The benefits of direct current (DC) distribution grids include the elimination of the need for synchronisation of the signal at electrical connectors linking different grids together, reports Pike Research.
Using alternating current, waves which are not synchronised with one another can destructively interfere as their positive and negative components cancel each other out.
But with DC, there is no need to ensure synchronicity at the electrical connectors between grids, as the waves have only positive components.
This could make it easier for countries to link their grids; Pike Research notes that the US is already making connections to Canada and Mexico.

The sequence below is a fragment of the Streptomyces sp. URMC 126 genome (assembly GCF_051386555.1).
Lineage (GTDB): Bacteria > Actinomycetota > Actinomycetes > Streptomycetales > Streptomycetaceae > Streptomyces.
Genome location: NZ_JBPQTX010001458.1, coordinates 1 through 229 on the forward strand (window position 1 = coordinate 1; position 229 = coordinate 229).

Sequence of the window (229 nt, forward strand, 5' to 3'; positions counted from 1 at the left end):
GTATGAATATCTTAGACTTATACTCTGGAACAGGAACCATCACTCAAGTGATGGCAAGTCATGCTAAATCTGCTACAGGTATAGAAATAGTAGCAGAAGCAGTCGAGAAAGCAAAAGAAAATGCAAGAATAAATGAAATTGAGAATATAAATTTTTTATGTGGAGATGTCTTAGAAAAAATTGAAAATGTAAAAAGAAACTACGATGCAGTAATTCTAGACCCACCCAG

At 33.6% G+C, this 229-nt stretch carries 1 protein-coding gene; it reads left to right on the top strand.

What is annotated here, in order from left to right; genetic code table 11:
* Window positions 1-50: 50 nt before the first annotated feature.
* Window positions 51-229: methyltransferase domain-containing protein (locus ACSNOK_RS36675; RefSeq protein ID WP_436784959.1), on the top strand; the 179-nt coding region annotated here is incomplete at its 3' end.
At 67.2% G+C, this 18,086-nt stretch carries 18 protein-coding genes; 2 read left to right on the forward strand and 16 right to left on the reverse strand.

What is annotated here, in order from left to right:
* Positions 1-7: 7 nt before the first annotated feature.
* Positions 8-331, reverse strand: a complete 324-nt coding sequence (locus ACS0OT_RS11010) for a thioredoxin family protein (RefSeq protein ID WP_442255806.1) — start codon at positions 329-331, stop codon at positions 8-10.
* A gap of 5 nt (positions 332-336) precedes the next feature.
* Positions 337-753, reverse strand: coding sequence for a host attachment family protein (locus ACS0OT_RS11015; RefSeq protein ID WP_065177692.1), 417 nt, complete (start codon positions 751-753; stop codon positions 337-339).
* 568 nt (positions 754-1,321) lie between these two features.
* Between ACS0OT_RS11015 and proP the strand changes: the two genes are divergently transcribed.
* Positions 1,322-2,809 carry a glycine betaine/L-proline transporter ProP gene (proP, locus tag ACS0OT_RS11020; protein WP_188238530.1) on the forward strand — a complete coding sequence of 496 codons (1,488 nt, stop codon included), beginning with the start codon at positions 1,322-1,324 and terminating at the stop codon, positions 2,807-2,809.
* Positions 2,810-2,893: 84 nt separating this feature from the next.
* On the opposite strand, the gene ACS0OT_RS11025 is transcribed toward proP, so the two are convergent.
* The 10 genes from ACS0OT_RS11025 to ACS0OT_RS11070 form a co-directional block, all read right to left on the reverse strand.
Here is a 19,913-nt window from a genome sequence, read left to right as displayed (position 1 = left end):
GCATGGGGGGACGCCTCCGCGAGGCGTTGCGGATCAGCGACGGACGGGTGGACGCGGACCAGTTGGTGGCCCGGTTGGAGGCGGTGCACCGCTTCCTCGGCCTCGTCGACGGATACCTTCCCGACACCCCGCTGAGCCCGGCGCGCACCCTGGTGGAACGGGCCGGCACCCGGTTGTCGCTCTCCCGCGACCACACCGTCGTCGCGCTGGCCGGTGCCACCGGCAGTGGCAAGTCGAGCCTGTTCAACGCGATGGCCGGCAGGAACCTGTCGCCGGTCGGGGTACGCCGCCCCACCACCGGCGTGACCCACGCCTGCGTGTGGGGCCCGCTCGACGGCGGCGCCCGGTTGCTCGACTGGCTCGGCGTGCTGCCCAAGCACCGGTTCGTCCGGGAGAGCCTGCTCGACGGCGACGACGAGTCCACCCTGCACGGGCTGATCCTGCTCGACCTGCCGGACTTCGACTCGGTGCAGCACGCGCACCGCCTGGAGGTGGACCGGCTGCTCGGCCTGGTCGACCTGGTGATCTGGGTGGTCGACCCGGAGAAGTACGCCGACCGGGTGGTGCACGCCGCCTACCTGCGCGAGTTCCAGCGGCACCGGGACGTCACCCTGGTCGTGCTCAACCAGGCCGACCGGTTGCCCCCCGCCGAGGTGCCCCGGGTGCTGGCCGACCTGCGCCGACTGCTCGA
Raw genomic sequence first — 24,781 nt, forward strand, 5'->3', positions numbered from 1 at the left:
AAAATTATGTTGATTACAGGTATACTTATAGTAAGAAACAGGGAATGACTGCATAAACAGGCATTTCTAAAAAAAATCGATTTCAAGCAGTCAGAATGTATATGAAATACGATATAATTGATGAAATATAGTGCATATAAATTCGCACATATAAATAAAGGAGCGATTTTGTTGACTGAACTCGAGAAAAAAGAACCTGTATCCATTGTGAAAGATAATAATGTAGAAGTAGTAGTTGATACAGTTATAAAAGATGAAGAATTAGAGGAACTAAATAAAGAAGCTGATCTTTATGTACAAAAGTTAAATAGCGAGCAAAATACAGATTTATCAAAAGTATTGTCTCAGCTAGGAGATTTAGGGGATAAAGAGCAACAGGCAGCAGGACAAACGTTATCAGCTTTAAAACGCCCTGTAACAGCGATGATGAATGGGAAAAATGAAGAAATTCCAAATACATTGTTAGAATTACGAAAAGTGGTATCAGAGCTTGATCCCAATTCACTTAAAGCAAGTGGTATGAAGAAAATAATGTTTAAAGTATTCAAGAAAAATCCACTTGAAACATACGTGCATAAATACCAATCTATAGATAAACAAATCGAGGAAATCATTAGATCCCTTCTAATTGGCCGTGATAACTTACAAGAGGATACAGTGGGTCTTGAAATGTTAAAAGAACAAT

Back-to-back high-voltage DC (HVDC) connections are also being established in Europe, where the technology is used for long-distance power linkages, the analyst says.
Pike Research expects to see a 44 per cent rise in investment into HVDC over the coming five years, taking the market to over $12 billion (£7.5 billion) in expenditure.